B) nasal congestion, sneezing, watery eyes
C) headache, sinus pressure, fever
D) body aches, cough, sore throat
19. Which of the following types of viral hepatitis is not associated with transmission
through contact with infected blood?
A) A
B) B
C) C
D) D
20. Cirrhosis, a complication of chronic hepatitis, leads to liver failure by all of the
following mechanisms except:
A) obstruction of portal circulation
B) diffuse hepatocyte damage
C) interference of blood flow to the liver
D) massive destruction of Kupffer cells
21. A patient arrives to the clinic for evaluation. The clinician reports that the patient is
experiencing acute hepatitis. The patient is visibly jaundiced and reports dark urine and
clay-colored stools. The liver is enlarged and tender. Which phase of acute hepatitis
does this represent?
A) prodrome
B) icterus
C) recovery
D) incubation
22. Which lab test would confirm the presence of acute hepatitis B in the previous question?
A) positive anti-HBc
B) positive anti-Hbe
C) positive anti-Hbs
D) elevated serum bilirubin levels
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23. Which of the following explains why a low fat diet is recommended for those with
A) Fat emulsification and absorption and bile production may be impaired during liver
B) Weight gain will exacerbate hepatocyte destruction
C) Those with hepatitis are more vulnerable to the development of atherosclerosis
D) Ascites, a complication of liver disease, can be alleviated with moderate weight
24. Urinary tract infection and pelvic inflammatory disease share which characteristic?
A) exclusive to females
B) ascending infections
C) most commonly caused by E. coli
D) pyuria is present in both
25. Which of the following is characteristic of tinea versicolor?
A) presents as hypopigmented patches
B) leads to hair loss and breakage at the site of infection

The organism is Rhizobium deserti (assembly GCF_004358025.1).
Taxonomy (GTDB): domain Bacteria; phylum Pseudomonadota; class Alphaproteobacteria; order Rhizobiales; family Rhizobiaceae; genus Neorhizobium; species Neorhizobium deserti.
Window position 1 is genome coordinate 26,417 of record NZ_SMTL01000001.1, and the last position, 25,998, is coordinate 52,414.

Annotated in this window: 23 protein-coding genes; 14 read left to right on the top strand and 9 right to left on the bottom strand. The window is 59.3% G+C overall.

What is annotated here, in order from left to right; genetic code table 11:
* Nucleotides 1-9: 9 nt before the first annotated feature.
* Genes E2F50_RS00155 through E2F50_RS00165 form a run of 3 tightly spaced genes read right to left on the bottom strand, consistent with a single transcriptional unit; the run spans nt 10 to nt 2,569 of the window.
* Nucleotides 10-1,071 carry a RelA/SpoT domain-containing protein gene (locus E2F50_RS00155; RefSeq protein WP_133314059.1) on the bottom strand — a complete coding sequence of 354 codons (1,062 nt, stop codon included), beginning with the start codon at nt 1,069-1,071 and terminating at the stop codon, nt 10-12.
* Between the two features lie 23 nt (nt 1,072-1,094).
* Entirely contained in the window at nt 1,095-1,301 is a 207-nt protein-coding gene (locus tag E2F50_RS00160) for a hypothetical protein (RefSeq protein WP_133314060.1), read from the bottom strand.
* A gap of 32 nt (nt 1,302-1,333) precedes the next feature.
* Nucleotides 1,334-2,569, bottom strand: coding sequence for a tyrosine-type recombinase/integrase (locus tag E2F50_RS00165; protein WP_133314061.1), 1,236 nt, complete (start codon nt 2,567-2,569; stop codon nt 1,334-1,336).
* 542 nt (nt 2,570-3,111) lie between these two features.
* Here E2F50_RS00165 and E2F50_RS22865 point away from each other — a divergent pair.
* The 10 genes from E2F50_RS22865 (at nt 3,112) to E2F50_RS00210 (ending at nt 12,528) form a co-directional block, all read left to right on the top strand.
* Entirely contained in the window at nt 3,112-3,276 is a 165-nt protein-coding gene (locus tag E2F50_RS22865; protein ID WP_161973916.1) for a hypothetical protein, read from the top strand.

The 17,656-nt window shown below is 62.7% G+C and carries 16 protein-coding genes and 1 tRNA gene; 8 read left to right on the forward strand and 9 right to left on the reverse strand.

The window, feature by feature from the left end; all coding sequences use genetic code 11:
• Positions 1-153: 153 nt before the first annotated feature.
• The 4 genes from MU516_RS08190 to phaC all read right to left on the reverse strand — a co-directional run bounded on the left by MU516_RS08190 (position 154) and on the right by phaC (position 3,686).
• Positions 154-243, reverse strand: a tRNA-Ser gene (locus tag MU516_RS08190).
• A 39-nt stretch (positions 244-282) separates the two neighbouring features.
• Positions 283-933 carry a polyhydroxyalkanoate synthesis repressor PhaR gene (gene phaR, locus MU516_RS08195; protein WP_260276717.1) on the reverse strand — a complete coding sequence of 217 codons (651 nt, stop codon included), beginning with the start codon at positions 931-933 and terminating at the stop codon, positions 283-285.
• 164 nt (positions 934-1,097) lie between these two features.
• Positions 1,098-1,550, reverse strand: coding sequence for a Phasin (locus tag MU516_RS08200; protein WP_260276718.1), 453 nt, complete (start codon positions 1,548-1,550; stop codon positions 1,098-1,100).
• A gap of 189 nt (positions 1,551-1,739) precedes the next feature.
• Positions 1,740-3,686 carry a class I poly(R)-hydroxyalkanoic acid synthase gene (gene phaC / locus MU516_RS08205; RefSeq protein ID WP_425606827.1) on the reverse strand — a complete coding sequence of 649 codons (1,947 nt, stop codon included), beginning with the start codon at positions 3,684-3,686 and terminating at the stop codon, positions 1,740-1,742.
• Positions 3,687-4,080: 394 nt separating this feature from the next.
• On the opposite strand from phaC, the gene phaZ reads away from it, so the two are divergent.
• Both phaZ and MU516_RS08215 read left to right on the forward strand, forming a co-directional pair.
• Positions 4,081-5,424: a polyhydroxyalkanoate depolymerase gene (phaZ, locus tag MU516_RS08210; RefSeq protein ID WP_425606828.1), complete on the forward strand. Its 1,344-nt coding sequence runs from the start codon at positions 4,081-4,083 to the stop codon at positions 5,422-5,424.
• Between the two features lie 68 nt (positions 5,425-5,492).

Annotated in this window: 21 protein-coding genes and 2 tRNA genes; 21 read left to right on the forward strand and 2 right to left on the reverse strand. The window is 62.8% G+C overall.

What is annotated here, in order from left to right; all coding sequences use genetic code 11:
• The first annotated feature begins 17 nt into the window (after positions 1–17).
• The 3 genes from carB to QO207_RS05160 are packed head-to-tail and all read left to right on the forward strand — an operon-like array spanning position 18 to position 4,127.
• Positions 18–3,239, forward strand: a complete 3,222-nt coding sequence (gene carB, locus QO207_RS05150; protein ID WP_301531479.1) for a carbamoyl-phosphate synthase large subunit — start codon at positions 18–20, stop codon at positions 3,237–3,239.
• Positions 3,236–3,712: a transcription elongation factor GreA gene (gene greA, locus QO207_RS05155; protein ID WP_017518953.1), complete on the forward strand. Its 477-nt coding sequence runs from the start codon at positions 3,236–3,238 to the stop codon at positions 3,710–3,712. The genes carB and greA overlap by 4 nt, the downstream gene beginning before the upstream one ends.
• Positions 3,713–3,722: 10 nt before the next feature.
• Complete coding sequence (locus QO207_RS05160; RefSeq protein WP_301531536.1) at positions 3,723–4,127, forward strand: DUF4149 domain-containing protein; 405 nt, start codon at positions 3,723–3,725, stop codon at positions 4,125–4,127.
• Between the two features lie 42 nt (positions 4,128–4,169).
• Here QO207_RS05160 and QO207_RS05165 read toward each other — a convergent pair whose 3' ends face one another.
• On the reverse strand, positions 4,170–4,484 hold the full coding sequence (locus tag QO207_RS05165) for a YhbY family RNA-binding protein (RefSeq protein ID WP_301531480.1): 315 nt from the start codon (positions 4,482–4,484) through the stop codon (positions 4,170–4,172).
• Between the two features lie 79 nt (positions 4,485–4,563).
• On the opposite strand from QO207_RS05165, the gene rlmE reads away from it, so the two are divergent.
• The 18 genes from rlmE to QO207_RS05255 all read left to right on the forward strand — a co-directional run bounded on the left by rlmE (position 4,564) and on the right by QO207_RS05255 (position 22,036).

C) spreads circumferentially like a reddened bull's-eye
D) leads to thickened, discolored, and dystrophic changes to the nails
26. Describe the difference between droplet and airborne transmission.
27. Outline the mode of transmission for bacterial meningitis.
28. List the clinical manifestations for bacterial meningitis.
29. Identify factors that contribute to infectious disease challenges throughout the world.
30. Identify basic steps that can assist in addressing the issues identified in the previous
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Answer Key
With droplet transmission, larger respiratory particles, produced by sneezing, coughing,
or talking, can pass through the air from the reservoir to the host. In order for droplet
transmission to occur, the host must be within three feet of the reservoir. The heavy
droplet particles drop to the ground beyond this distance. Most respiratory illnesses are
spread through droplet transmission. With airborne transmission, smaller respiratory
particles can remain suspended in the air and are subject to airborne transmission. The
particles can remain in the area of the reservoir for an extended period of time. Infection
can be transmitted to a person entering this area and breathing the air.
27. The mode of transmission for meningitis is respiratory droplets passed from an infected
person to the host. The microorganism enters the respiratory tract and attaches to
epithelial cells. Inflammatory and immune responses are waged. Immunoglobulins in
the respiratory mucosa can provide protective immunity against the microorganisms.
However, in some cases, the bacteria move through the mucosa and get into the central
nervous system and/or the blood. The mechanism for entry into the blood and central
nervous system is often unknown.
28. Acute bacterial meningitis is noted for a rapid and severe onset of symptoms (often
within less than 24 hours). Irritation of the meninges results in the characteristic clinical
manifestations: severe headache, light sensitivity (photophobia), and a hyperextended
stiff neck (nuchal rigidity). The increase in intracranial pressure (ICP) from brain edema
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and resultant hypoxia (low oxygen) in the brain lead to decreased alertness, including
loss of consciousness, changes in mental status, vomiting, and seizures. Systemic
manifestations include fever, leukocytosis, and anorexia.
29. Overuse of antimicrobials and subsequent multiple drug-resistant microbes,
globalization and rapid spread of harmful pathogens, economic disadvantage and
crowded living conditions, and importation and mass distribution of perishable food
30. Basic hand washing, universal precautions, appropriate use of antimicrobials, and food
preparation standards.